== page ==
Corporate China
PUBLISHED : Monday, 23 September, 2013, 10:24am
UPDATED : Monday, 23 September, 2013, 10:25am

Camelot raises buyout offer, de-listing looms

BIO

Doug Young has lived and worked in China for 15 years, much of that as a journalist for Reuters writing about Chinese companies. He currently lives in Shanghai where he teaches financial journalism at Fudan University. He writes daily on his blog, Young’s China Business Blog (www.youngchinabiz.com), commenting on the latest developments at Chinese companies listed in the US, China and Hong Kong. He is also author of a new book about the media in China, “The Party Line: How the Media Dictates Public Opinion in Modern China.”
 

Software outsourcing firm Camelot Information Systems (NYSE: CIS) has quietly raised the value of its management-led buyout offer, as it nears its ultimate goal of going private due to lack of interest from Wall Street investors. Even with the increased offer, Camelot is still just worth just under $100 million (HK$775 million), a tiny fraction of what it was once worth when investors were much more bullish on the company and China's software outsourcing sector in general. The looming de-listing also comes just a week after Pactera (Nasdaq: PACT), one of China's only other major publicly traded IT outsourcing firms, said a group seeking to buy the company had lowered its bid due to weakening outlook. 

From an industry-specific perspective, these latest developments show that China's software outsourcing sector is sorely in need of consolidation, as most individual players remain too small to compete with global rivals like India's Infosys (Mumbai: INFY) and US giant Accenture (NYSE: ACN). From a bigger perspective, this latest move could indicate that the recent wave of buyouts of US-listed Chinese firms could be starting to wrap up, as many of the weaker players with cloudier prospects have now left the market.

I'm personally a bit surprised that investors weren't more excited about the raised bid for Camelot, as it hints at a behind-the-scenes bidding war for the company. A source had previously told me that China-listed Beyondsoft (Shenzhen: 002649), one of China's more successful players in the sector, had expressed an interest in buying Camelot, even though nothing was ever publicly confirmed. 

Camelot's American Depositary Shares (ADS) jumped 0.5 per cent to $1.91 (HK$14.8) after it announced the raised offer late last week. The company had previously received a management buyout offer in March at $1.85 (HK$14.3) per ADS, but has now announced it has entered into an official merger agreement at $2.05 (HK$15.9) per ADS, representing a 10 per cent increase over the previous offer.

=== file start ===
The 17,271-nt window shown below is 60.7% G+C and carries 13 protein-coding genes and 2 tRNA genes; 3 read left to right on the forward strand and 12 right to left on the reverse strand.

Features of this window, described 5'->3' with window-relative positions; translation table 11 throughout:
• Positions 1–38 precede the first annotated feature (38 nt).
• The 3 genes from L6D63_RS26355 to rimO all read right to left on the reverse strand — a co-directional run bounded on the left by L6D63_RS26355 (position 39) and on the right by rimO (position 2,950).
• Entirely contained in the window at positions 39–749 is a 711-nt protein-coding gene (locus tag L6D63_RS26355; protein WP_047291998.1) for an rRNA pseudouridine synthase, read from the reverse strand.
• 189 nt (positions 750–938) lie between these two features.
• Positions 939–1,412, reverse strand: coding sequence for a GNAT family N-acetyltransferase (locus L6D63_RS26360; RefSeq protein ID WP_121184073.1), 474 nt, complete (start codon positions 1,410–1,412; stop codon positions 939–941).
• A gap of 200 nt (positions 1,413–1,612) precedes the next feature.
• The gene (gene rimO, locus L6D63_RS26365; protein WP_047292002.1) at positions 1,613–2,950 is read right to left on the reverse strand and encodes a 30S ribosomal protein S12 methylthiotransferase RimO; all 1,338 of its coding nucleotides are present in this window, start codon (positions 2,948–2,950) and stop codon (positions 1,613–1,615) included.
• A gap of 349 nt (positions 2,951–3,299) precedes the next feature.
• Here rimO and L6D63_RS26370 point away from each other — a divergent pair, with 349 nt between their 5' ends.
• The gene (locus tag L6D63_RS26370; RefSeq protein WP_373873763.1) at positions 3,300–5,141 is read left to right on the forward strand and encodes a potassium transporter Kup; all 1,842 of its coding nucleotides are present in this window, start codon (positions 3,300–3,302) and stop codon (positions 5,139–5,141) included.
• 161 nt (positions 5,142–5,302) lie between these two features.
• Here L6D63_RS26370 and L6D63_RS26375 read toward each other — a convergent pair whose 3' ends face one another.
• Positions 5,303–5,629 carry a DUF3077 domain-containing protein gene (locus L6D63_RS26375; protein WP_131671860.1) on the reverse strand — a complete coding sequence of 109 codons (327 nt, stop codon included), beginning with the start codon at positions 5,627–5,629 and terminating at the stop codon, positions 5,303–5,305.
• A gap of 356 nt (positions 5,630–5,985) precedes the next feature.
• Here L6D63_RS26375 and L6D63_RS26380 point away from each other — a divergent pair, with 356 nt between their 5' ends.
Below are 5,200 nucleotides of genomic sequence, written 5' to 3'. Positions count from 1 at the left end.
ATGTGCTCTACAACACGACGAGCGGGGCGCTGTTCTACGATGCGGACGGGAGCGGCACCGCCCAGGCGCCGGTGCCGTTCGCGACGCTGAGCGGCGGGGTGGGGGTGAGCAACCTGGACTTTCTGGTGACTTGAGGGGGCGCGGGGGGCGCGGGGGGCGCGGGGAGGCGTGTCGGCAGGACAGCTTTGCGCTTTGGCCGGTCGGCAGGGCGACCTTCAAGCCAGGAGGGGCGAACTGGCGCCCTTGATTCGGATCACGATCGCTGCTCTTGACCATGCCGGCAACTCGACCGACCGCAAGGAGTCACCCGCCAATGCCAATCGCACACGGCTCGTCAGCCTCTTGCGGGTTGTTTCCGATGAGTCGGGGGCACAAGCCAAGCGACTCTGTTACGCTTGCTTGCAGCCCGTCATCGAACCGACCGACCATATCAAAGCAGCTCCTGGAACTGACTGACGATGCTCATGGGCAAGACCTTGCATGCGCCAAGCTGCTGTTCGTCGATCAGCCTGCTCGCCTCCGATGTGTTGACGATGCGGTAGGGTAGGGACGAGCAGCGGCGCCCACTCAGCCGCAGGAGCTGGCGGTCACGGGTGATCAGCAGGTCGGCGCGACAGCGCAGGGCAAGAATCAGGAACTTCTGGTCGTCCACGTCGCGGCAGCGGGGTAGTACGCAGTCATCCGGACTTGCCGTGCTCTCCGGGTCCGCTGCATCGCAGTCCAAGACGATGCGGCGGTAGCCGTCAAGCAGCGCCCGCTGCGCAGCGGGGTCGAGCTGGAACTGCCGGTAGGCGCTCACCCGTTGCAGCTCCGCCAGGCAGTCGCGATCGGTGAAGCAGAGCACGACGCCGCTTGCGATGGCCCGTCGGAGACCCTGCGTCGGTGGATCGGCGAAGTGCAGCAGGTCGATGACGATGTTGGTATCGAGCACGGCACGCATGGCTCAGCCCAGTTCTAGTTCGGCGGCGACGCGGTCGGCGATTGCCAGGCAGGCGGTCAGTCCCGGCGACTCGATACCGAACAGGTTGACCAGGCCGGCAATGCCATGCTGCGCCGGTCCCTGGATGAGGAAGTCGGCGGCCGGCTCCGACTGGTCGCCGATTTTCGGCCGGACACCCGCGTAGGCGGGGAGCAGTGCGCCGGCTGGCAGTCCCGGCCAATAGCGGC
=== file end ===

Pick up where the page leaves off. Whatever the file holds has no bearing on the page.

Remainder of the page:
I suspect the offer was raised in response to interest from one or more rival bidders, perhaps including Beyondsoft, reflecting Camelot's low valuation. The company's ADSs once traded as high as $25 (HK$194), valuing Camelot at more than $1 billion (HK$7.75 billion) at its height. But interest in the sector has faded, as companies like Pactera and Camelot failed to achieve the strong growth that many had previously hoped for due to their small size and stiff competition from other global rivals.

Pactera itself is the result of a merger last year between two relatively big players, VanceInfo and HiSoft. But clearly this industry is in need of greater consolidation, which could finally start to occur once Camelot and Pactera are no longer publicly listed. Last week, Pactera announced that a group led by private equity firm Blackstone (NYSE: BX) had lowered its previous buyout offer for the company by seven per cent due to the company's weakening outlook. If that deal moves forward, I would expect to see Blackstone ultimately sell Pactera to another rival, either Chinese or foreign, within the next two years.

From a larger perspective, the Camelot and Pactera deals are part of a broader wave of privatizations of US-listed Chinese firms that have been announced over the last year. Most of those deals took place in weaker sectors like IT outsourcing, education and hotels, where growth potential is limited due in large part of a high degree of fragmentation. While we could still see a few more privatizations before the current wave subsides, I do think the biggest part of the wave has already passed, clearing many smaller and weaker companies from the market.

Bottom line: Camelot is likely to privatize at a new, raised buyout offer, as the recent wave of buyouts for US-listed Chinese firms starts to taper.

Share

 

Send to a friend

To forward this article using your default email client (e.g. Outlook), click here.

Enter multiple addresses separated by commas(,)

For unlimited access to:

SCMP.com SCMP Tablet Edition SCMP Mobile Edition 10-year news archive